Every step of his life had been soiled by compromise. However, this isn’t the final word about Lot. In the New Testament, we find that in God’s eyes Lot was regarded in an entirely different light, as “a righteous man” (2 Peter 2:7).

The Bible speaks of two distinct realities. According to the first reality, we have fallen short of God’s standards (Rom. 3:23) and deserve condemnation (Rom. 6:23). However, there is another reality that trumps the first one. It is a reality where “Mercy triumphs over judgment!” according to James 2:13. It is a reality where we are new creations in Christ – children of the light.

Let me again guess what you are thinking:

  • Well, you make salvation sound unconditional, like it’s a done-deal. But how about that verse you cited before which says “pursue holiness without which shall no one see God?”
Well, the Book of Hebrews illustrates what it means to pursue holiness. Yes indeed, it is a matter of making Jesus our role model. However, Hebrews illustrates what this means through the example of Esau:

  • [See to it] lest there be any fornicator or profane person like Esau, who for one morsel of food sold his birthright. For you know that afterward, when he wanted to inherit the blessing, he was rejected, for he found no place for repentance, though he sought it [the blessing] diligently with tears. (Hebrews 12:16-17; NKJV)
Esau wasn’t rejected because of his sins – we are all sinners. He was rejected because he was unwilling to repent of the fact that he sold his birthright for a bowl of soup, demonstrating that he did not esteem the things of God. Although he wept over loosing his father’s blessing, the things of God were mere foolishness to him.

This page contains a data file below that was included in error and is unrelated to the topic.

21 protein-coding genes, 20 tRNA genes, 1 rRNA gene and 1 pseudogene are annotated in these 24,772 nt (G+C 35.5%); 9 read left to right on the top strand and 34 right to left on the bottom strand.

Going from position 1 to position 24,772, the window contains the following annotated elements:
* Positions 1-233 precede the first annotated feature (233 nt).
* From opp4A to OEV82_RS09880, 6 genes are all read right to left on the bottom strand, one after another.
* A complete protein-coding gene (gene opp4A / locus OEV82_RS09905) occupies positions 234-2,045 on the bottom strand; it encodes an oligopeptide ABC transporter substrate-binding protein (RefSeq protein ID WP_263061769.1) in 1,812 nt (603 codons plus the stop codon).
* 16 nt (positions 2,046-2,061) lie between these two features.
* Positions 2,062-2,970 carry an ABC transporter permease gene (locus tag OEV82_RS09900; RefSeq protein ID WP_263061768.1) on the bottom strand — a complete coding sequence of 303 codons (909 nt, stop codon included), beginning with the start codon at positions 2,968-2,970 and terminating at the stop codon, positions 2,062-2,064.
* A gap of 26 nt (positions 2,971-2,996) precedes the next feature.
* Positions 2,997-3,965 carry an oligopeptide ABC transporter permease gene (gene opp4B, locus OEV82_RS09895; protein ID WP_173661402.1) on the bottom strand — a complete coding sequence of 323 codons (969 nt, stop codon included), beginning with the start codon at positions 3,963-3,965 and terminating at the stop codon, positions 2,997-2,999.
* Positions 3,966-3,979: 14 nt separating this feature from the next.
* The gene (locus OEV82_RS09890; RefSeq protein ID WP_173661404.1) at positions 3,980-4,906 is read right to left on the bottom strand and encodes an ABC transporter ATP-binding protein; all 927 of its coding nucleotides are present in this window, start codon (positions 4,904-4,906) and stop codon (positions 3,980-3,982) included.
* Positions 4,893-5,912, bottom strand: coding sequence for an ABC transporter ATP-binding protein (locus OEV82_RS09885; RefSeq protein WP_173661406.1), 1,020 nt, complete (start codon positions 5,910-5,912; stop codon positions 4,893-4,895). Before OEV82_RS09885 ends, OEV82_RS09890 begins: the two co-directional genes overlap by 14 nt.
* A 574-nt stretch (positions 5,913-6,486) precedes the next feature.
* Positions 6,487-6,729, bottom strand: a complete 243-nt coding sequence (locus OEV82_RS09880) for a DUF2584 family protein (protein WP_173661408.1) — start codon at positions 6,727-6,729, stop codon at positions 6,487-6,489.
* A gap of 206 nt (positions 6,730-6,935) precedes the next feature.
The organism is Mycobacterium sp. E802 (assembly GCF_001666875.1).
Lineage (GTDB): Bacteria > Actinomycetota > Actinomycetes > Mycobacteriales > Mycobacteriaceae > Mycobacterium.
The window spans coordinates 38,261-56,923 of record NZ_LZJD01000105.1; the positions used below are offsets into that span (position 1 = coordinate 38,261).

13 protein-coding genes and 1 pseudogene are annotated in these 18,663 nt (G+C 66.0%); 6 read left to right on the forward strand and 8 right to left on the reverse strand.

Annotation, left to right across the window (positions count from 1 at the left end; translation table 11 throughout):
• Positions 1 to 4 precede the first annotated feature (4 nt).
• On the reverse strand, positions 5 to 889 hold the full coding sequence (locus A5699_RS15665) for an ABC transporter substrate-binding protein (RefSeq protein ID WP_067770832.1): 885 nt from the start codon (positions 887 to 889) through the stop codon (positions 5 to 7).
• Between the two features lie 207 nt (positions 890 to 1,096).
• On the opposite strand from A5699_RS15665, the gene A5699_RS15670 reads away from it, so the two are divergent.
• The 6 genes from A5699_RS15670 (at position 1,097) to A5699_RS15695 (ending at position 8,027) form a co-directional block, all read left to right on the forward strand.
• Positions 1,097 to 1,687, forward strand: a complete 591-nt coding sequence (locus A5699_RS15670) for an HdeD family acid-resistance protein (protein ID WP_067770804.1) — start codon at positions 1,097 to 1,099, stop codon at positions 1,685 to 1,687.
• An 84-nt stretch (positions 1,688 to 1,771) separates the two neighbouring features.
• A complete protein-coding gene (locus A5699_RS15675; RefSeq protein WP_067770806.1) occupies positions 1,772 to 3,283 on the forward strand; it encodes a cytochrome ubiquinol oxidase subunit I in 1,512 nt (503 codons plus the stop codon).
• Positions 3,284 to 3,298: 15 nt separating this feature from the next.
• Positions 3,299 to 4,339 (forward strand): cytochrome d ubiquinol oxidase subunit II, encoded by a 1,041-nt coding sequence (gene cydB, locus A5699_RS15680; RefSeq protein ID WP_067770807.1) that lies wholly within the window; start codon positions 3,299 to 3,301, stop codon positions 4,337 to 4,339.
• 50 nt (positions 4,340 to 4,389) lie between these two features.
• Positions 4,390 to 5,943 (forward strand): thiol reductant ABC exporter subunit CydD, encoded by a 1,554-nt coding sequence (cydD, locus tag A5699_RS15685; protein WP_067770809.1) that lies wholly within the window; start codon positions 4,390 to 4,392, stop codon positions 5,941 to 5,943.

How does God regard us? We lack the superlatives to answer this question. Paul wrote of the love of God this way:

  • I pray that you, being rooted and established in love, may have power, together with all the saints, to grasp how wide and long and high and deep is the love of Christ, and to know this love that surpasses knowledge--that you may be filled to the measure of all the fullness of God. (Ephes. 3:17-19)
God’s love for us is a love that “surpasses knowledge.” Why then can’t we see this? Why does our God obscure our vision to this glorious reality and make us walk in darkness? We are not ready for the light. As Jesus told His disciples, there were certain things that would not yet be good for them to see:

  • "I have much more to say to you, more than you can now bear.” (John 16:12)
We too cannot bear to behold the beauty of the tents of Israel and certainly not our own glory. I think that it was C.S. Lewis who said that if we could see our glory, we’d worship each other.

However, sometimes He does open our eyes to glimpse this transcendent reality. For example, Paul claims that for those who are being saved, “we are…the [sweet] aroma of Christ” (2 Cor. 2:15). This is amazing to us! How can we, with all of our spiritual warts, manifest as the aroma of Christ!

However, we can’t handle this light in sustained doses. We lack the mental maturity to assimilate this light in a profitable way. In the midst of a life-threatening and bloody chain saw injury, I was lying in a pool of blood, thinking that this breath would be my last. Suddenly, I realized that I wasn’t alone. I was so overcome by the presence of God that I was in ecstasy. I knew that even if I died, God would be there with me, and that I was totally safe and loved by Him.

I was miraculously rescued and spent the next four days recuperating in the hospital. On the second day, my surgeon warned that I would have to exercise my half-cut-off wrist or lose its functionality. However, after my divine encounter, I was convinced that the God who had saved me was great enough to restore my hand without any exercises. Well, I didn’t exercise it, and it wasn’t restored as it might have been.

My theology did not measure up to my experience – my encounter with God. Although many truths had been revealed to me through this encounter, I made some wrong deductions that cost me. Although God is all-powerful, I now understand that this doesn’t relieve me of my earthly responsibilities.

Our Savior knows what is best for us. He requires that “We live by faith, not by sight” (2 Cor. 5:7). I’d like to see His heavenly realities. However, I trust that He knows what He is doing!